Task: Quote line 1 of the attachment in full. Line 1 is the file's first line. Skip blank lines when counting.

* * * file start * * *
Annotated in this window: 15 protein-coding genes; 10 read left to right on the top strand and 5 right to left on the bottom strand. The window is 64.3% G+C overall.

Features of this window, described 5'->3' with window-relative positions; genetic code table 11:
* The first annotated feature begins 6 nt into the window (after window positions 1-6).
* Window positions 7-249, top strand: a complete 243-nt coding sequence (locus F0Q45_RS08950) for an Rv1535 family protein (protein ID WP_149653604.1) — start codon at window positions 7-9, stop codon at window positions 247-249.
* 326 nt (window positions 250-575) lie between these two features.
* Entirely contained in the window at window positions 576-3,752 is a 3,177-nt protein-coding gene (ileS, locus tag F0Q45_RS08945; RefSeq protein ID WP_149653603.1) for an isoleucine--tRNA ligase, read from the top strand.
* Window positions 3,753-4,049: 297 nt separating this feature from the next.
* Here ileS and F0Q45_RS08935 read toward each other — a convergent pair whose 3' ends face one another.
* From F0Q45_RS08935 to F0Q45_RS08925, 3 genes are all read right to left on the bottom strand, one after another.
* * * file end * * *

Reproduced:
Annotated in this window: 15 protein-coding genes; 10 read left to right on the top strand and 5 right to left on the bottom strand. The window is 64.3% G+C overall.